“The difference between ordinary and extraordinary is that little extra.”- Jimmy Johnson
Over the years, a few questions have guided my actions:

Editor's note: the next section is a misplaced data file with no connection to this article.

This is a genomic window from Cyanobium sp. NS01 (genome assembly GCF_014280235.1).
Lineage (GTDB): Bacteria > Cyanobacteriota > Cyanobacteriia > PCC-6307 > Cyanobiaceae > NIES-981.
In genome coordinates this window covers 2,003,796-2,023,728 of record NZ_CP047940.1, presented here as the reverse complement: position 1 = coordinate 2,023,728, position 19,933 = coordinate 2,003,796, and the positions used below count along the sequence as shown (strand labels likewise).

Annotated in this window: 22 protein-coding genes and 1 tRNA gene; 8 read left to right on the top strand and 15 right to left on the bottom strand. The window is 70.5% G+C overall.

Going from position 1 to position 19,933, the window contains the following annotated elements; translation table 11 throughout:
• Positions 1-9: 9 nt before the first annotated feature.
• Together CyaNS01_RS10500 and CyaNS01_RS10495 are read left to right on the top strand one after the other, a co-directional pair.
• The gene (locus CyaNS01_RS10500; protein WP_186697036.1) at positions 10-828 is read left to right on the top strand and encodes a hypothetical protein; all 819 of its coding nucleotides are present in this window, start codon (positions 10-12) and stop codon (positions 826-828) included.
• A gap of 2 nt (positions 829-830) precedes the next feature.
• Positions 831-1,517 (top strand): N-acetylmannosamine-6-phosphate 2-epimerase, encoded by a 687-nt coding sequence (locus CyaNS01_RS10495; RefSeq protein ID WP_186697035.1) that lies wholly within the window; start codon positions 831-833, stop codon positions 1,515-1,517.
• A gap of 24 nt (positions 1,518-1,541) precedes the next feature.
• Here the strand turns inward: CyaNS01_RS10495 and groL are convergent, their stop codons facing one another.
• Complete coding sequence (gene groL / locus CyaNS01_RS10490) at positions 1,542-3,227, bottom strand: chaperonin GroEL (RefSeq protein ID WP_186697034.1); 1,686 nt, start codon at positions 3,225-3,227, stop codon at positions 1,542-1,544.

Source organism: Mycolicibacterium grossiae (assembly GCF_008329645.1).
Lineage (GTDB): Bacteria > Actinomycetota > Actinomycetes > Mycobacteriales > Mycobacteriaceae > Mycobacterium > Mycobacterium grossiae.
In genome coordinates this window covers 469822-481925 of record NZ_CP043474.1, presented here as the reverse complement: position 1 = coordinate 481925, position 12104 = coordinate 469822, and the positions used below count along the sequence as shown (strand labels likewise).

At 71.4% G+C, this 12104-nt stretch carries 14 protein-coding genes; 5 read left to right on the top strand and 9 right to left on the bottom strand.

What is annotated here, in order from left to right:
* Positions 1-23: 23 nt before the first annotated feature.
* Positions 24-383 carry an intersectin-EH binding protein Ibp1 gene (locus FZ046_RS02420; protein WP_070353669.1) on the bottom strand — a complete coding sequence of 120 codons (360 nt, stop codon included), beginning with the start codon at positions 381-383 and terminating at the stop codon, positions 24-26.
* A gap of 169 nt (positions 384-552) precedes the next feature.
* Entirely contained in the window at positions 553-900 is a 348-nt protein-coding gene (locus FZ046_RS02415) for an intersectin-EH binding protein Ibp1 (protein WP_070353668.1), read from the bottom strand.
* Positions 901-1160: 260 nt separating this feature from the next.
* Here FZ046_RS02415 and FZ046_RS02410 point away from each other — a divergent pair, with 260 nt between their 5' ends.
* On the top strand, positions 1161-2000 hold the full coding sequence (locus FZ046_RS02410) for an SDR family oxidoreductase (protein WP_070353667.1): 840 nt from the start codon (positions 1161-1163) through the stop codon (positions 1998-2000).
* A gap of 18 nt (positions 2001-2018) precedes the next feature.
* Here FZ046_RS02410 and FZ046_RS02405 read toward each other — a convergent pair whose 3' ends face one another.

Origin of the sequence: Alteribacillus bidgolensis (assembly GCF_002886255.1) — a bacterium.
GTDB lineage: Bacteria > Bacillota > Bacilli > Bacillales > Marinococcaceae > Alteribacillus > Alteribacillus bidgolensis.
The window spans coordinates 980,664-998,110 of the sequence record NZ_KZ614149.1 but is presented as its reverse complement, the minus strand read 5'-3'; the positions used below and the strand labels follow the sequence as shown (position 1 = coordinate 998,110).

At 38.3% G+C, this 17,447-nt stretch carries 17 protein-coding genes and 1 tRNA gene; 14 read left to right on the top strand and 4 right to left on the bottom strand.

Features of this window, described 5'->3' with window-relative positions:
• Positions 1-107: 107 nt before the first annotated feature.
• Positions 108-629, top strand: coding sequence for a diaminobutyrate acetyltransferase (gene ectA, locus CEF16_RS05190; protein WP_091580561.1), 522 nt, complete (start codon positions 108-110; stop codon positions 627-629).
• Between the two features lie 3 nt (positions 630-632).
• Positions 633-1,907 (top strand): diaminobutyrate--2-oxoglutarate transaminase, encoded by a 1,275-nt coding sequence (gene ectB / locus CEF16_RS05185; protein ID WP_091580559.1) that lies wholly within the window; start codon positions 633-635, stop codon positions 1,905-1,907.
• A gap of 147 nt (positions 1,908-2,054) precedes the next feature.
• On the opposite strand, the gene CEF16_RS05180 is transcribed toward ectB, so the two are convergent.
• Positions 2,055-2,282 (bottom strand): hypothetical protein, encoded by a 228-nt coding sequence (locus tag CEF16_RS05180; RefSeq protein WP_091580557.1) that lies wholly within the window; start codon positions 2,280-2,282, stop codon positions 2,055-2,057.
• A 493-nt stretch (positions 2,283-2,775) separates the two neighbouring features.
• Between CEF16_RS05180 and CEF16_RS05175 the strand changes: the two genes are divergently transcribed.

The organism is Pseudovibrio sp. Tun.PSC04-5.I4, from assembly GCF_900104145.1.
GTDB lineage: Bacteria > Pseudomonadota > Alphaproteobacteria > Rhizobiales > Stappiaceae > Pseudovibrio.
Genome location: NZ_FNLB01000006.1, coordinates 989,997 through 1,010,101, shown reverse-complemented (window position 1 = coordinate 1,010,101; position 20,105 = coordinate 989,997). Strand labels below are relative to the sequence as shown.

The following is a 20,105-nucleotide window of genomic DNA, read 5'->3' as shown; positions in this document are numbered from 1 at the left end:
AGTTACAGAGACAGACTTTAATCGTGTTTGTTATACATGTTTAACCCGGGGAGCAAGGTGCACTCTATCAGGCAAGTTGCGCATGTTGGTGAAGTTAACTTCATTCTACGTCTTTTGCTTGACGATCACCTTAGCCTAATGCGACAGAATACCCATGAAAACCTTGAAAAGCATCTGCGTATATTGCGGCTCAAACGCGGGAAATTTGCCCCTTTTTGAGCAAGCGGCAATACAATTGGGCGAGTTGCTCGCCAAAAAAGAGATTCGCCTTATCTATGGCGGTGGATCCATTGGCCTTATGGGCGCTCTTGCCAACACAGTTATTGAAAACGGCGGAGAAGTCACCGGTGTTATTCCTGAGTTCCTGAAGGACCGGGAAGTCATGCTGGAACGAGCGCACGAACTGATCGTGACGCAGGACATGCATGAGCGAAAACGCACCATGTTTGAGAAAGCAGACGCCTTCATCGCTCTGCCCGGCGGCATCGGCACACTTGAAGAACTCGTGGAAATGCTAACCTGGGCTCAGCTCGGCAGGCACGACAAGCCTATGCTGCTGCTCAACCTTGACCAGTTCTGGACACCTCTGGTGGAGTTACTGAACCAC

What do I want to accomplish in life? What am I willing to do to get where I want to be? How do I want to be remembered? Today’s quote by Jimmy Johnson effectively addresses my hopeful answers to the aforementioned questions. As you may know, Jimmy Johnson has been extremely successful in many life endeavors. He was a standout defensive lineman at the University of Arkansas in the 1960’s, playing an integral part on the 1964 team recognized as national champions. Upon completing his playing career, he entered the coaching profession. After numerous successful stops as an assistant coach, he received his first head coaching job at Oklahoma State University in 1979, turning that program around during his five years at the helm. His success at Oklahoma State created an opportunity for him to take over as head coach at The University of Miami in 1984. In his five years with the Hurricanes, he had great success, leading his 1987 team to an undefeated season and a national championship. In 1989, he left Miami and college football to become a head coach in the NFL, with you guessed it, my favorite team, the Dallas Cowboys. During his first year with the Cowboys the team went 1-15. I was a freshman in high school, and my friends made fun of me daily about loving the Cowboys. I told them Dallas would win a Super Bowl before we graduated high school, and they laughed at me. Well, in Jimmy Johnson’s fourth season with the team (my senior year of high school), the Dallas Cowboys did indeed win the Super Bowl by defeating the Buffalo Bills 52-17. The following year, the Cowboys repeated as Super Bowl champions, once again defeating the Buffalo Bills 30-13, in what proved to be Coach Johnson’s last game with the team. A few years later, he came back and served as head coach of the Miami Dolphins for four seasons, before leaving to work at Fox as an NFL analyst.